In part 1 of this article, we began looking, within the context of a Michigan DUI case, at the importance of accurately assessing a person’s relationship with alcohol. I noted that getting an accurate picture of someone’s drinking is far more important than attaching any kind of label (like “alcoholic”) to it. We saw that, ultimately, it’s not how much a person drinks that matters, but rather what can happen when he or she does drink. In this second installment, we’ll continue looking at how this actually plays out in DUI cases, particularly in 1st offense DUI cases.

image-asset-300x245As I noted in part 1, there is merit – with caution – in the saying that “anything that causes a problem IS a problem,” particularly when it comes to drinking. If a person who has been drinking more than they should winds up getting a DUI, it usually doesn’t come as much of a surprise. However, it’s important to remember that there are also plenty of people who wind up getting a DUI simply because they made a mistake in judgment one night, and not because they have any kind of underlying drinking problem.

We basically characterized this as the difference between a one-time accident versus a likely consequence of ongoing, troublesome behavior. We then noted that drinking problems almost always begin unnoticed, and that the initial signs are easily overlooked. When things like hangovers start to become more than just a “fluke” occurrence, people are able to easily compensate for them. These “inconveniences,” small at first, are the first real signs of problematic drinking.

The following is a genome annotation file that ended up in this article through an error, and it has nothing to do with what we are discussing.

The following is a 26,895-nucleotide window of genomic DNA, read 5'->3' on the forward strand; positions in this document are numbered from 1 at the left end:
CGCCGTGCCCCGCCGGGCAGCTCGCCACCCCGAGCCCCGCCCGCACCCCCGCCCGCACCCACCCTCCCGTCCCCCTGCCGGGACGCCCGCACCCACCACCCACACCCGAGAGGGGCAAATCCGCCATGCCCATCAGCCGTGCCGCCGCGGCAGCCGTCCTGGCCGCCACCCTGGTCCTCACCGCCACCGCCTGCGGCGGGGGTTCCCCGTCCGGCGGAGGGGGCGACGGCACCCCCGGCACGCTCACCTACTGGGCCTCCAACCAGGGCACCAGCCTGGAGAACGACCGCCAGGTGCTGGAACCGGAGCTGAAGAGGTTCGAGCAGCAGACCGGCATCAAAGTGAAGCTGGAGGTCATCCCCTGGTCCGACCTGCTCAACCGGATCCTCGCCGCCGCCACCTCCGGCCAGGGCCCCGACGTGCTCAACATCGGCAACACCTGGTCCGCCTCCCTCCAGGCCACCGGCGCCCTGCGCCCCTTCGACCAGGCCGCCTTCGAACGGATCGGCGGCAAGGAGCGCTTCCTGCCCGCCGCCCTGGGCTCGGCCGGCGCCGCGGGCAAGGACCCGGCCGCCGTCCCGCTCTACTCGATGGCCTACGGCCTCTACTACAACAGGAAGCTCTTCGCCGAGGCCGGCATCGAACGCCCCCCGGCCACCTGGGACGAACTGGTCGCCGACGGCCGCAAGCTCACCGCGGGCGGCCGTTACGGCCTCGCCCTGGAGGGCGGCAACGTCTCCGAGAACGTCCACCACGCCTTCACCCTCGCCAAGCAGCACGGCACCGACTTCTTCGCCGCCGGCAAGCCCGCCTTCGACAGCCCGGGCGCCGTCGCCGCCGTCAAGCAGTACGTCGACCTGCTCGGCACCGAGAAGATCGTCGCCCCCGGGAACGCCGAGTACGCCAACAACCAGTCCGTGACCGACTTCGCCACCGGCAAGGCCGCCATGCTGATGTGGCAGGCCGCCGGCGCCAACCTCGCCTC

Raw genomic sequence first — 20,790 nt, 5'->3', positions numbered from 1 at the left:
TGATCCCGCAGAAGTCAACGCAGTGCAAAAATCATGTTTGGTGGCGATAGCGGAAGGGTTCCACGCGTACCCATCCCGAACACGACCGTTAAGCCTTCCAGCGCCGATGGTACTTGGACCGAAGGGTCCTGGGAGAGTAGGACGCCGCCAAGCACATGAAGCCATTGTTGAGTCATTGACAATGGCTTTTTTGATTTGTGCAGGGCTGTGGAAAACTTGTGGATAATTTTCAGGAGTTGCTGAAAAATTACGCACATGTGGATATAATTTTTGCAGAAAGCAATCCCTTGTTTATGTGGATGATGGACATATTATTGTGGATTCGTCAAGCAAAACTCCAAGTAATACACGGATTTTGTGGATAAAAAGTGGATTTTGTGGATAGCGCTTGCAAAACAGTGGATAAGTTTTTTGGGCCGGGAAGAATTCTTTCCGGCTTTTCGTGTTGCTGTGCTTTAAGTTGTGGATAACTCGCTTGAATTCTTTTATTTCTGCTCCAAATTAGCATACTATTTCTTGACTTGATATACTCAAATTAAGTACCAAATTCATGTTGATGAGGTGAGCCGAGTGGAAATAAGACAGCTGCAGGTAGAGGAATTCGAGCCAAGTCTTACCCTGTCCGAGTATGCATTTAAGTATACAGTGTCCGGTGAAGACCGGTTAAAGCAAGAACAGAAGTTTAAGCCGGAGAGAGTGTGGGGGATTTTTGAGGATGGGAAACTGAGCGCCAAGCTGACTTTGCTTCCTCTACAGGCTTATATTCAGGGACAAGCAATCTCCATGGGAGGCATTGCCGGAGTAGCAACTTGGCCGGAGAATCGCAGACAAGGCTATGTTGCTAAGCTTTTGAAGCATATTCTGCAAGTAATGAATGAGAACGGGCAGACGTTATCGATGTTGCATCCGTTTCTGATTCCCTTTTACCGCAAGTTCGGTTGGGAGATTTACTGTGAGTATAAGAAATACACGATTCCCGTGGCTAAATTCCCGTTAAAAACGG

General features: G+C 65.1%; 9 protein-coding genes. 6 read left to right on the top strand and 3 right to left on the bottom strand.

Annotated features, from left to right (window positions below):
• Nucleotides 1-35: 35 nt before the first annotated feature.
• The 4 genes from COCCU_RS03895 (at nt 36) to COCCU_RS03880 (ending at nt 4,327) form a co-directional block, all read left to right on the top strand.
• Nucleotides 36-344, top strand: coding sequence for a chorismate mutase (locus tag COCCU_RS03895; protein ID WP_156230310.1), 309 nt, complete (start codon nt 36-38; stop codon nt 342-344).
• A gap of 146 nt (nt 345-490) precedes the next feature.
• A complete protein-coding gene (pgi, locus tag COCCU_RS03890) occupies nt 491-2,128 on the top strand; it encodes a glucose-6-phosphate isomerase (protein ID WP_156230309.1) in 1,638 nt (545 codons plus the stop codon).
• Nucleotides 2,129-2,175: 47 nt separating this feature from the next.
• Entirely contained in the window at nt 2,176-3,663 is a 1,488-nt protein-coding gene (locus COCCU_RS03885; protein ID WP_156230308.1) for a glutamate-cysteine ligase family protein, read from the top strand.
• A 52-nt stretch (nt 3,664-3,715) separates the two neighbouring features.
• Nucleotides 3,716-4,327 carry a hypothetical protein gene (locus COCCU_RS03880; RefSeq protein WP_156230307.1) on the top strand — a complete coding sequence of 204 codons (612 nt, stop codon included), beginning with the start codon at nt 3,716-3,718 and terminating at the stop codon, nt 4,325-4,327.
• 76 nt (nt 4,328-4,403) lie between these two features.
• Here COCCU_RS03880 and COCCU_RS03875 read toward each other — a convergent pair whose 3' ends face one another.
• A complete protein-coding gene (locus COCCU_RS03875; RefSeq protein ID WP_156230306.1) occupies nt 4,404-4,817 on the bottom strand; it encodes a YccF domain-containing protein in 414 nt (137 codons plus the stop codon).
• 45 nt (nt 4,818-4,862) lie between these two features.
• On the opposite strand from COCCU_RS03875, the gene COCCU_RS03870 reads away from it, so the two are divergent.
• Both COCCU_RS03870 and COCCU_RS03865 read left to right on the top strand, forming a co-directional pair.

As Michigan DUI and driver’s license restoration lawyers, we deal with alcohol, drinking, and the consequences caused by it every single day. In this article, I want to examine how a person’s true relationship to alcohol matters far more than any label about it, like the vague concept of an “alcoholic.” We’ll examine this in 6 parts: in this first and then the 2nd and 3rd installments, we’ll look at it in the context of DUI cases, and then, in the 4th,  5th  and 6th parts, within the framework of driver’s license restoration appeals.